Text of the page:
It can be harder for an owner in the winter to want to come home after a long day of work and take their dog outside for a while, especially if there is snow and it’s dark. This is necessary, however, so that it doesn’t get bored and act out.

In the summer, a German Shepherd has a harder time. It’s typically fine outside for a little while so long as it has plenty of water and shade. If you don’t like the heat, you’ll still have to spend time in it to allow your dog to play.

Mornings and evenings may be good times in the summer to exercise and walk a German Shepherd, so it’s not too unbearable. But you also need to consider the temperature in your apartment.

Last summer, I visited my sister in New York City. She doesn’t have any pets, which was a good thing in this case. It was an incredibly hot and humid summer, with temperatures upward of 90 degrees Fahrenheit.

Her AC unit was also old and didn’t work very well, so inside of her apartment was also extremely hot and humid- at moments it felt worse than outside because at least outside had some wind.

This could be dangerous for a German Shepherd. If you’re gone for a long time and it is stuck inside a very hot apartment, it could suffer. It may not be as bad as being stuck in hot cars, but it’s still something to watch out for.

Make sure your dog has access to plenty of fresh water and food, and that your AC is able to work well so that your dog doesn’t overheat while you’re away.

Is a German Shepherd Right for Your Apartment Life?

After all of these considerations, the decision is up to you. Keep in mind, some complexes don’t allow bigger dogs, or certain breeds, or any pets, and it’s not good to try to bend the rules and sneak yours in. That will lessen your freedom to run around and go outside with your dog, which it needs.

You also need to think about neighbors. If your dog barks, it could be annoying. Conversely, if your neighbors that are loud, that can be hard on your German Shepherd’s more sensitive ears.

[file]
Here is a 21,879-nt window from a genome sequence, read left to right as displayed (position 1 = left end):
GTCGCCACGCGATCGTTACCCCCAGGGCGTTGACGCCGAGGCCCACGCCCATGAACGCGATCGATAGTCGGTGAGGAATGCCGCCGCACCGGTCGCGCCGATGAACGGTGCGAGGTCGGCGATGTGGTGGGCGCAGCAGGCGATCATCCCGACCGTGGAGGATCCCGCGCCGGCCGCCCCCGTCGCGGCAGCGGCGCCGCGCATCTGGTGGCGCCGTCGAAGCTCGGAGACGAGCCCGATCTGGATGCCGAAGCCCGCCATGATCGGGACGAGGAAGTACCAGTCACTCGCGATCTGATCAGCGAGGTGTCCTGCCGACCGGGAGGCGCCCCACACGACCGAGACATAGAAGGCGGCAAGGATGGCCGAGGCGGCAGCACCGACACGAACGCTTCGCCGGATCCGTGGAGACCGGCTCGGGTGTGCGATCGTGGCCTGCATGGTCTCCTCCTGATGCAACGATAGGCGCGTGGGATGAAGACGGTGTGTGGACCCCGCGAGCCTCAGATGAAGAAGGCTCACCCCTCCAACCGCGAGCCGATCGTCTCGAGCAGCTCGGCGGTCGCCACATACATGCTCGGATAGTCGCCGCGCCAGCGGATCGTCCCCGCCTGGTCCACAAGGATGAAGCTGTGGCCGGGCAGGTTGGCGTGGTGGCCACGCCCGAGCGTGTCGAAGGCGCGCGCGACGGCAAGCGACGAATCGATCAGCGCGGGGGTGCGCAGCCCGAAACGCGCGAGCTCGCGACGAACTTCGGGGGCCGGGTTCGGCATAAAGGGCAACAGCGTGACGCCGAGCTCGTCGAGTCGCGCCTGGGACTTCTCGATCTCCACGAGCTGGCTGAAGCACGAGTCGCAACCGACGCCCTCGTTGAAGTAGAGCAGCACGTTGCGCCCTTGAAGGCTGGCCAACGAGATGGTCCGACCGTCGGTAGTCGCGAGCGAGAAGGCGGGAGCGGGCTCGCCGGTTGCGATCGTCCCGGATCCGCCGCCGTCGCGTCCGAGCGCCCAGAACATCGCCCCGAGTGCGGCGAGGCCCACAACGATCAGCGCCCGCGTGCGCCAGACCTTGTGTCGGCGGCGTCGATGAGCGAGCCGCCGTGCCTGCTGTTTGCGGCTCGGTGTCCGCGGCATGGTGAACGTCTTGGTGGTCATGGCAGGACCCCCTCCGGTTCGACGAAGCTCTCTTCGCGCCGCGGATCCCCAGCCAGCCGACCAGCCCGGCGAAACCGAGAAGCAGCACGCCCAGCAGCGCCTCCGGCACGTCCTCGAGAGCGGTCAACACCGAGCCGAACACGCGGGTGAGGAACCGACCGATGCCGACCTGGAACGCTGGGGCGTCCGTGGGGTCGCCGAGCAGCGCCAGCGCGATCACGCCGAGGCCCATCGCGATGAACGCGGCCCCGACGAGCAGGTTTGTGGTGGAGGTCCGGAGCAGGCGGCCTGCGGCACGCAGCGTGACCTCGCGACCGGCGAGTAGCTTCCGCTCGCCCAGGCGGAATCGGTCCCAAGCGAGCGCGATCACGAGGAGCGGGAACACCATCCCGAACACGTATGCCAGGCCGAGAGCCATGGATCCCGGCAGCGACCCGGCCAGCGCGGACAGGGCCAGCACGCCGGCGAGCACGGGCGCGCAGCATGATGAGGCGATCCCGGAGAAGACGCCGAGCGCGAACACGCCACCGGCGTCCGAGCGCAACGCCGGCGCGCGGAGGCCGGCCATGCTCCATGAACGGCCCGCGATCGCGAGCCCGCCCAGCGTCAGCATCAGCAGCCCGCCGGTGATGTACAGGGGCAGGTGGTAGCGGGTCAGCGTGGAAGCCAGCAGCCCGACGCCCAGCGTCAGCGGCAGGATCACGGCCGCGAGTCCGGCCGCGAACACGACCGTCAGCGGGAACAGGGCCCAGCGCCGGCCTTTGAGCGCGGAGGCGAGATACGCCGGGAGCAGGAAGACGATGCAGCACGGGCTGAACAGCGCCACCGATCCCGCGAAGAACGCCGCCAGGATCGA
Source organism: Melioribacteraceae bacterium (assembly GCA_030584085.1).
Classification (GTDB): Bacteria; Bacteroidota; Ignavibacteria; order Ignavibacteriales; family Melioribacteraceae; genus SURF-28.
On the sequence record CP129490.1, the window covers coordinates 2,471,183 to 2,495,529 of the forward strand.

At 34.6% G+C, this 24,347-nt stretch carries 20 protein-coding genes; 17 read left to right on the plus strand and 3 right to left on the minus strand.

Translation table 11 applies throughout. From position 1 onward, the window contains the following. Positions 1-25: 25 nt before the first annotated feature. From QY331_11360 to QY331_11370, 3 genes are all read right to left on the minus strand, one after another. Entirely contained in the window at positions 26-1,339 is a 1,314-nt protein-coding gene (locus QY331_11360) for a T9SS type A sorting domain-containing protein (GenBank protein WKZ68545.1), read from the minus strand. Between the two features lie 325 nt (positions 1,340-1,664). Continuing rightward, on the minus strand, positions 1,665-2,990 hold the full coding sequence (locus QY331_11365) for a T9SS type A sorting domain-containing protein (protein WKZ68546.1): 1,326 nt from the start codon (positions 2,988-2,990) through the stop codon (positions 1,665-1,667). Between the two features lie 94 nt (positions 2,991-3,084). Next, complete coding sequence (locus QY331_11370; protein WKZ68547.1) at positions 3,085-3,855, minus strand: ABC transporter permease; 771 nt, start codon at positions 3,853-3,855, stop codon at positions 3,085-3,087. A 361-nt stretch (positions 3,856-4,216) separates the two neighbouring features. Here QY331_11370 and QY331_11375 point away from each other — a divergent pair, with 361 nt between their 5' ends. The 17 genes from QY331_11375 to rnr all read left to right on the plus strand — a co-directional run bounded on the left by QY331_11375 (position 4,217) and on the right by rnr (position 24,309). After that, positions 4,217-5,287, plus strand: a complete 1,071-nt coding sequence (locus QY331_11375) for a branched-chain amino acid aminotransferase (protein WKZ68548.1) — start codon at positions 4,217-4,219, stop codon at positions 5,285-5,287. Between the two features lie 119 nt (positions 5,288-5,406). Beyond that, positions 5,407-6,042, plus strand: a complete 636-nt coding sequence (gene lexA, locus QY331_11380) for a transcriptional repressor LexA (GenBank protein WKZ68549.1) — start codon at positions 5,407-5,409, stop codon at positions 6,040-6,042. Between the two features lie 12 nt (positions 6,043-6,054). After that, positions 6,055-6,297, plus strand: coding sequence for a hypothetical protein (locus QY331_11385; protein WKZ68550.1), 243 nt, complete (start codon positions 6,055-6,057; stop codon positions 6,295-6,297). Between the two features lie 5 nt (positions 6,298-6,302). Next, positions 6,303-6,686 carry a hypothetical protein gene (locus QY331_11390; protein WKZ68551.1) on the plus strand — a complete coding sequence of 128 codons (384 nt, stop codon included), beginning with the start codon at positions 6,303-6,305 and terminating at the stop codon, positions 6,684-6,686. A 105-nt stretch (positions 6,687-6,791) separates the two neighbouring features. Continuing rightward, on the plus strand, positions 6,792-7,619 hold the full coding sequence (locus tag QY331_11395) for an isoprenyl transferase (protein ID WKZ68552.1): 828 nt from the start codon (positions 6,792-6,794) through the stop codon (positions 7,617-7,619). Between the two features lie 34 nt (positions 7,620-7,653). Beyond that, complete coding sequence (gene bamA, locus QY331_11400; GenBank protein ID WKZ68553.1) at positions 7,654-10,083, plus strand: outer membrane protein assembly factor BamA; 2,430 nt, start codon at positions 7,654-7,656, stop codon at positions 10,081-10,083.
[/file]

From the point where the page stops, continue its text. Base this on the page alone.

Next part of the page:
If you have people below you, will your dog thump when it scratches or will it run and move loudly? Be aware of these things so that you don’t run into problems.

If your complex is dog-friendly, then think about your lifestyle and if it can truly fit a German Shepherd. Do you have the time to train it? To exercise it? Will it get too bored, or will it have enough mental stimulation? Can you handle the shedding? Will the weather be a factor? What about the noise factor and your neighbors?

If you are confident about all of these factors, and you know you will be a dedicated dog owner, then a German Shepherd may be a good companion and loyal friend for you and your lifestyle.

If not, there are plenty of other breeds that may be more apartment-friendly that would be a better fit for you and your life.

Related Questions

Can German Shepherds be inside dogs?

German Shepherds cannot be inside-only dogs. They require a lot of exercise and stimulation and are likely to develop behavioral issues if they are inside for too long. They also shouldn’t be solely outside dogs, as they are social animals. Spending time both in and outdoors is best.

How long can German Shepherds be left alone?

German Shepherds should spend no more than eight hours alone. Otherwise, they will develop behavioral issues such as barking and chewing due to boredom. They need attention, exercise, and socialization in order to be happy.